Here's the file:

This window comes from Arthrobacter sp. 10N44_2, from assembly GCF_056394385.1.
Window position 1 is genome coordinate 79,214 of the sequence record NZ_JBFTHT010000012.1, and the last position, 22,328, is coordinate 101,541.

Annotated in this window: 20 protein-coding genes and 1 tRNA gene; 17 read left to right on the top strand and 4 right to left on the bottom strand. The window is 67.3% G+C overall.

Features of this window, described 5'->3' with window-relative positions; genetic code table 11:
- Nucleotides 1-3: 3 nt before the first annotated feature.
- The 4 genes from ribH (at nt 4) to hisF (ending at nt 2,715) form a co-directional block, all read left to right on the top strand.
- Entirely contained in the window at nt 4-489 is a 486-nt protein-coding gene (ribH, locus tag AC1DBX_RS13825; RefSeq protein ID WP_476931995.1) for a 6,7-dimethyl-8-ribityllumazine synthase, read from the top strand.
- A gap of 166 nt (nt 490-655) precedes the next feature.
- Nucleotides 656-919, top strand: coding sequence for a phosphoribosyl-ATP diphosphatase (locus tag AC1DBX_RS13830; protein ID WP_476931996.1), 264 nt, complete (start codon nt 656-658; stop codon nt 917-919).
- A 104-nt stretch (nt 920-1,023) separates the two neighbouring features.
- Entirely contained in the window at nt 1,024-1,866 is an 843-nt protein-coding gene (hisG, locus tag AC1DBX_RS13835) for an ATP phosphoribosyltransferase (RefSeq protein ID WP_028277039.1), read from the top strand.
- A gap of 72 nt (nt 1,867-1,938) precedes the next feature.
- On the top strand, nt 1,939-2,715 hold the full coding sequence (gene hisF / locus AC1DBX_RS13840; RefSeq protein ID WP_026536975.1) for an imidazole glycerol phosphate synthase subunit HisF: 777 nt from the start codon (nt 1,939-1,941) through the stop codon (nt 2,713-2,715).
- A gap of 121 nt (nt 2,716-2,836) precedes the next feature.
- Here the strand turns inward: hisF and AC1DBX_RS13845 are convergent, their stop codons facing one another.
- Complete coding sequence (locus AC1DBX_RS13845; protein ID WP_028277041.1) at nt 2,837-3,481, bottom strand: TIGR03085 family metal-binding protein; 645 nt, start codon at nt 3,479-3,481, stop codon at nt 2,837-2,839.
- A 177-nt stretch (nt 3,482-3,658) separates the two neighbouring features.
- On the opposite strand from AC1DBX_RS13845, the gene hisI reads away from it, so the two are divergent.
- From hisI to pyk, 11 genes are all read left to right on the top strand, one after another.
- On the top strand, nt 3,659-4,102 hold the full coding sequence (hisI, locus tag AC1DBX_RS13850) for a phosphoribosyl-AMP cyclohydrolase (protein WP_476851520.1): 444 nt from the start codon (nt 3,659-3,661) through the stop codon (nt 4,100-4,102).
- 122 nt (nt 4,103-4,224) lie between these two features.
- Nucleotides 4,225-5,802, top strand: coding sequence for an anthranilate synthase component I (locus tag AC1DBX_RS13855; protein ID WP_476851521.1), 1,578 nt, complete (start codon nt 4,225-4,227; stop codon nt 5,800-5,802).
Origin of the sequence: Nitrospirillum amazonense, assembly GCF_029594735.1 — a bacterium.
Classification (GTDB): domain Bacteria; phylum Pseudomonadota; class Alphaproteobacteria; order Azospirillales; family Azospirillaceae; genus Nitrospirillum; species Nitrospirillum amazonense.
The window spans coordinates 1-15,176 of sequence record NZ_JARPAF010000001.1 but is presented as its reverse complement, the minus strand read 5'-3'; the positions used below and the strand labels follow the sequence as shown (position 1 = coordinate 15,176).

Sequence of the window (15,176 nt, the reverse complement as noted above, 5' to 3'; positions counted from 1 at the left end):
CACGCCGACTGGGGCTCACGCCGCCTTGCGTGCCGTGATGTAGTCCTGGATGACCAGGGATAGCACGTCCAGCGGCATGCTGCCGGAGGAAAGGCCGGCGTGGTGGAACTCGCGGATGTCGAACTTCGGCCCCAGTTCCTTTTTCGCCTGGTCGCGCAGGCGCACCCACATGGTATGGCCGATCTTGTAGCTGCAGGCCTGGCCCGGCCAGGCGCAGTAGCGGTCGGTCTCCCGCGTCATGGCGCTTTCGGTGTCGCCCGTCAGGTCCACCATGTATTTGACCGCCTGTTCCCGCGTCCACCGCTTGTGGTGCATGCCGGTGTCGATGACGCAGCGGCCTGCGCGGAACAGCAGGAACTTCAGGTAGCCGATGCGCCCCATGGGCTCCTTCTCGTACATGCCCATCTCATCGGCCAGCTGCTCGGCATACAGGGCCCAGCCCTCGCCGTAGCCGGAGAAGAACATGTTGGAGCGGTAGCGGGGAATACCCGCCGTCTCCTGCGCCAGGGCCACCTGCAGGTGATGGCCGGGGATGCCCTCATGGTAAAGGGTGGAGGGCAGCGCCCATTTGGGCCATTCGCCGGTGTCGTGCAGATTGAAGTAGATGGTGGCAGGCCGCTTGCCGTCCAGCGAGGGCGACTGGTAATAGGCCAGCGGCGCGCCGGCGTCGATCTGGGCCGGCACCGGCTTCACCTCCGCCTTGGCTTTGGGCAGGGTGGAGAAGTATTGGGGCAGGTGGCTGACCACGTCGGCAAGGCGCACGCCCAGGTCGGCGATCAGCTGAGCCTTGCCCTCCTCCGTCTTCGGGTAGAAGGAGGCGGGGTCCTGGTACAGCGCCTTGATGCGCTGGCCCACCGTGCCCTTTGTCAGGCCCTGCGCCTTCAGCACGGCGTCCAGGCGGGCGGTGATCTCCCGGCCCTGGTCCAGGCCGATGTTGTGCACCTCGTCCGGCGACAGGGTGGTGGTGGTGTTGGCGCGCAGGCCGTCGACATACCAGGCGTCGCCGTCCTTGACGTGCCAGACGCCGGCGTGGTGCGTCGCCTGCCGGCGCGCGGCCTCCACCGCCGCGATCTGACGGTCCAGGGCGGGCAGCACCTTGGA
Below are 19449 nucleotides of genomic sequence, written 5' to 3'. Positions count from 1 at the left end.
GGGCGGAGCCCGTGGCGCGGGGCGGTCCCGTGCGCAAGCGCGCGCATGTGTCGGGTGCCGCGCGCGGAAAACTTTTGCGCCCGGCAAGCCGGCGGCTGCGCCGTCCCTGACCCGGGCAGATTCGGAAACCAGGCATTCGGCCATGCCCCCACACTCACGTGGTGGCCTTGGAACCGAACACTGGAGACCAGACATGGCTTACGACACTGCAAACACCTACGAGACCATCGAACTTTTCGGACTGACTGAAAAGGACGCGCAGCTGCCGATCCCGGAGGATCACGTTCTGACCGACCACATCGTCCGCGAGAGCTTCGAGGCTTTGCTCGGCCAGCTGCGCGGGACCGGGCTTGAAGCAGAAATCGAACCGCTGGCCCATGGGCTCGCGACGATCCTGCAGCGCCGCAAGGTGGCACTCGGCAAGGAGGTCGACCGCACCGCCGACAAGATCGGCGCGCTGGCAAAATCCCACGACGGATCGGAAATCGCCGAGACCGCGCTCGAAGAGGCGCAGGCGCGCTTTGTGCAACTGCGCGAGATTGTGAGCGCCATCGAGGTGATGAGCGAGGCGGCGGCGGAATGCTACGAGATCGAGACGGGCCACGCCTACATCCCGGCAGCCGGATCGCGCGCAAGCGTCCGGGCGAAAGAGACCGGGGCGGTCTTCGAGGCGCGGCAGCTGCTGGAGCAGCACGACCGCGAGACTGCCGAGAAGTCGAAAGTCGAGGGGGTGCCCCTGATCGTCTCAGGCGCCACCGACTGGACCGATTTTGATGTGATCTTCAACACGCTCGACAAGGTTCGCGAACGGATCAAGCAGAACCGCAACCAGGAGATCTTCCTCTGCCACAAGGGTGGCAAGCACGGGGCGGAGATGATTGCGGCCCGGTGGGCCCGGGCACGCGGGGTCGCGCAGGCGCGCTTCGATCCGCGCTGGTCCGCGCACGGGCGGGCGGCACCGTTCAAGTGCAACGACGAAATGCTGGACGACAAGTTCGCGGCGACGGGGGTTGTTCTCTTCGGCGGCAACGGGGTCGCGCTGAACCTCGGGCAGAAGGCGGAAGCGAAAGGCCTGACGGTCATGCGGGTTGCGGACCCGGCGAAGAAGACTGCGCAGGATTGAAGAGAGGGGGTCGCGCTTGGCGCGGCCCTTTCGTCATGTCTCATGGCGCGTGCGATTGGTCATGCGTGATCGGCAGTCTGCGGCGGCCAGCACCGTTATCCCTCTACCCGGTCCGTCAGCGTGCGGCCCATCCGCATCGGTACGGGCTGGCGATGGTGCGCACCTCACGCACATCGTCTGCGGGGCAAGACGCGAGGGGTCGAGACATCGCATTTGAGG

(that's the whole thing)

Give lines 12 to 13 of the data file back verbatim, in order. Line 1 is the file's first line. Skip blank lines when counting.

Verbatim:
- A gap of 72 nt (nt 1,867-1,938) precedes the next feature.
- On the top strand, nt 1,939-2,715 hold the full coding sequence (gene hisF / locus AC1DBX_RS13840; RefSeq protein ID WP_026536975.1) for an imidazole glycerol phosphate synthase subunit HisF: 777 nt from the start codon (nt 1,939-1,941) through the stop codon (nt 2,713-2,715).